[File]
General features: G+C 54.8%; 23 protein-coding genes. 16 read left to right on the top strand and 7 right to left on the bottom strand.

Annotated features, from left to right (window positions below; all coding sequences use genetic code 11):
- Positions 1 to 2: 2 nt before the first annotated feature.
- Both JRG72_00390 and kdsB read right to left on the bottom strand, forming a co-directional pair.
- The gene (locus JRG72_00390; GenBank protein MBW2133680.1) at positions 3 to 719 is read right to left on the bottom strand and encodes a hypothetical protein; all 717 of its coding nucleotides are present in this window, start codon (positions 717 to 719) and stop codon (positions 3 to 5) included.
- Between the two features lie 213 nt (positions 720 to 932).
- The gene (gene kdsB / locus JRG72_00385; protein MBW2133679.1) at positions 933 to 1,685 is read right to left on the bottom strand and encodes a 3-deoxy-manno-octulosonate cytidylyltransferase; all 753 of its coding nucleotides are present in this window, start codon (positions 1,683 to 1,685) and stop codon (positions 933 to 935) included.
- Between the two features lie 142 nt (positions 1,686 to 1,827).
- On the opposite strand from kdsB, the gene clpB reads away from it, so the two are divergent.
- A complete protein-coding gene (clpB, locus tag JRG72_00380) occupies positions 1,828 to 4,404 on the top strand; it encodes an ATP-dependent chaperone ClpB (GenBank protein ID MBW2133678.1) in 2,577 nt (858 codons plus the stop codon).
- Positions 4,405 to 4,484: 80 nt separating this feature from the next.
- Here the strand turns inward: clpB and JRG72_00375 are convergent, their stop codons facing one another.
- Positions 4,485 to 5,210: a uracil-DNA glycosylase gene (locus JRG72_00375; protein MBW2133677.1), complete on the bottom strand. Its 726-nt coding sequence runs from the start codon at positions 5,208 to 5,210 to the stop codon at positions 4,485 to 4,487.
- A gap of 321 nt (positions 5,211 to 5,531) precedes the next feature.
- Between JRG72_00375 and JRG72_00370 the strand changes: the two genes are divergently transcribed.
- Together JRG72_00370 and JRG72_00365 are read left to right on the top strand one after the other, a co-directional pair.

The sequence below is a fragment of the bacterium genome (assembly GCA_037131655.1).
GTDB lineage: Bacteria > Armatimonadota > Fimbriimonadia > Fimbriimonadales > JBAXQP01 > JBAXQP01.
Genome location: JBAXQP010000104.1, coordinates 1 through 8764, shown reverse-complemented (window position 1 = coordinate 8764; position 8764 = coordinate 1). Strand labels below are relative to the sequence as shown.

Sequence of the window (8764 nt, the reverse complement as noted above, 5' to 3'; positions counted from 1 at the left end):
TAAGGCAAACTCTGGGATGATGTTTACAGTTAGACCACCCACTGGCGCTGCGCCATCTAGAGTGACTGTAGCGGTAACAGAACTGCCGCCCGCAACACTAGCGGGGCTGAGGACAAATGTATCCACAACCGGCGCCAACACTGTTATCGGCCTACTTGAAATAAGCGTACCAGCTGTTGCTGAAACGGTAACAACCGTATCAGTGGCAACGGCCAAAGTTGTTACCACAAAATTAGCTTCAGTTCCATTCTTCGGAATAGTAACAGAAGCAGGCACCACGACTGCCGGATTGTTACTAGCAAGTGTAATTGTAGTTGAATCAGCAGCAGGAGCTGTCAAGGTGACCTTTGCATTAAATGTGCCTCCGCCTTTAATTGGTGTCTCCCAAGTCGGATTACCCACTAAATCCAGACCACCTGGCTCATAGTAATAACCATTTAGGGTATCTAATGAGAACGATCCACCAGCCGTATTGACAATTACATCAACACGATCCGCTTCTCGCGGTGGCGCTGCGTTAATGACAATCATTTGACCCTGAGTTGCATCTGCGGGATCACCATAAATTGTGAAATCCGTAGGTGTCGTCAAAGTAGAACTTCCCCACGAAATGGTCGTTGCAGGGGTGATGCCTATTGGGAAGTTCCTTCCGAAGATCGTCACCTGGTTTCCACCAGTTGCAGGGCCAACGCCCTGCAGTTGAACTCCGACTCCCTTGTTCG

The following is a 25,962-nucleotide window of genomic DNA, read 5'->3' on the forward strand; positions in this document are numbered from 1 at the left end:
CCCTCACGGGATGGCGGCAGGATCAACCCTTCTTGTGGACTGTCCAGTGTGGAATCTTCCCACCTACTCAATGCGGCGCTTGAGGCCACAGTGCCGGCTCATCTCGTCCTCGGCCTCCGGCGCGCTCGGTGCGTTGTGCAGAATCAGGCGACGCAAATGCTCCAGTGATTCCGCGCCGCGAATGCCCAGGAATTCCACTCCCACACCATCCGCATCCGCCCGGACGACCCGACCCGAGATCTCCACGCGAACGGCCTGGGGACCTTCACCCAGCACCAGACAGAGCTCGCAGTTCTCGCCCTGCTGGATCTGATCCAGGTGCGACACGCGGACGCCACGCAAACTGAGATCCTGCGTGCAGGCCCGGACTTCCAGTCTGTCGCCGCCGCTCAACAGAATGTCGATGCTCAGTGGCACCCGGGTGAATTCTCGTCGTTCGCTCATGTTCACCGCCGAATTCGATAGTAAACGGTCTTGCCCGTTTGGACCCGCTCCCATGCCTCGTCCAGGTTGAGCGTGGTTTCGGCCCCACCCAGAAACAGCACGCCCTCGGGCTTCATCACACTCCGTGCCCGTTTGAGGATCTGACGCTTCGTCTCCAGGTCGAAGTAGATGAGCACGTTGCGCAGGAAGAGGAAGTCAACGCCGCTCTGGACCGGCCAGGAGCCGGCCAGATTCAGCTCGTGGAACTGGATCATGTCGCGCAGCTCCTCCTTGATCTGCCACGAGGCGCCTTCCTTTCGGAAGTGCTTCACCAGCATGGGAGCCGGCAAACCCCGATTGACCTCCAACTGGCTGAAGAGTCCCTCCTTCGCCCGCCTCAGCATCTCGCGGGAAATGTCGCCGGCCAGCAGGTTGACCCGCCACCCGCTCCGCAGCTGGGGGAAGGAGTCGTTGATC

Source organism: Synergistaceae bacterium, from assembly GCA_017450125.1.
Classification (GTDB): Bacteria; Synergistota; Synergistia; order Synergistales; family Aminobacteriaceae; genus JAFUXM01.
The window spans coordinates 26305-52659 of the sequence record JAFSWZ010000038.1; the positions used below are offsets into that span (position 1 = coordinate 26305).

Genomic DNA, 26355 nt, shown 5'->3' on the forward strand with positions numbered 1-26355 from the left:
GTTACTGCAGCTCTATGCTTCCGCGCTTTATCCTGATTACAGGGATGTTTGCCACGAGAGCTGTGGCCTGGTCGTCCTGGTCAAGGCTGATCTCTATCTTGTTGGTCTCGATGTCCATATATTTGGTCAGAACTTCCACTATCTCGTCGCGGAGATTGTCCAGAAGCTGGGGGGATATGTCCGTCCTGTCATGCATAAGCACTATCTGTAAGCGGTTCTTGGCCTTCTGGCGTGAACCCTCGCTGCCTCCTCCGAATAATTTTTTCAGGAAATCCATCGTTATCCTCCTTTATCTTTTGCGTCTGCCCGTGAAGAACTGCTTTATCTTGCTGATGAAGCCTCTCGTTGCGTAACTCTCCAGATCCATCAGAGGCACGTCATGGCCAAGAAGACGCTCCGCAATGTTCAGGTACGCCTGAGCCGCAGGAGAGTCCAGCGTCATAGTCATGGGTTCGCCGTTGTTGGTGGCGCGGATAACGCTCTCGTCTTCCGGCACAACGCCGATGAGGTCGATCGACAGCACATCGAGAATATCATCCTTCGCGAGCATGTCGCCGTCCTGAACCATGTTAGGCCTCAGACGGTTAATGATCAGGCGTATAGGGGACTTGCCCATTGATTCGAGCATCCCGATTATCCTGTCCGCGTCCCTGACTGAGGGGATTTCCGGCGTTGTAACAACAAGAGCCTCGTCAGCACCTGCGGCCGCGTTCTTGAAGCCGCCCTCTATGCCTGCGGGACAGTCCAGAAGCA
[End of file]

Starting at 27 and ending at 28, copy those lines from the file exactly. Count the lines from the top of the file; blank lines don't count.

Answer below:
Genomic DNA, 26355 nt, shown 5'->3' on the forward strand with positions numbered 1-26355 from the left:
GTTACTGCAGCTCTATGCTTCCGCGCTTTATCCTGATTACAGGGATGTTTGCCACGAGAGCTGTGGCCTGGTCGTCCTGGTCAAGGCTGATCTCTATCTTGTTGGTCTCGATGTCCATATATTTGGTCAGAACTTCCACTATCTCGTCGCGGAGATTGTCCAGAAGCTGGGGGGATATGTCCGTCCTGTCATGCATAAGCACTATCTGTAAGCGGTTCTTGGCCTTCTGGCGTGAACCCTCGCTGCCTCCTCCGAATAATTTTTTCAGGAAATCCATCGTTATCCTCCTTTATCTTTTGCGTCTGCCCGTGAAGAACTGCTTTATCTTGCTGATGAAGCCTCTCGTTGCGTAACTCTCCAGATCCATCAGAGGCACGTCATGGCCAAGAAGACGCTCCGCAATGTTCAGGTACGCCTGAGCCGCAGGAGAGTCCAGCGTCATAGTCATGGGTTCGCCGTTGTTGGTGGCGCGGATAACGCTCTCGTCTTCCGGCACAACGCCGATGAGGTCGATCGACAGCACATCGAGAATATCATCCTTCGCGAGCATGTCGCCGTCCTGAACCATGTTAGGCCTCAGACGGTTAATGATCAGGCGTATAGGGGACTTGCCCATTGATTCGAGCATCCCGATTATCCTGTCCGCGTCCCTGACTGAGGGGATTTCCGGCGTTGTAACAACAAGAGCCTCGTCAGCACCTGCGGCCGCGTTCTTGAAGCCGCCCTCTATGCCTGCGGGACAGTCCAGAAGCA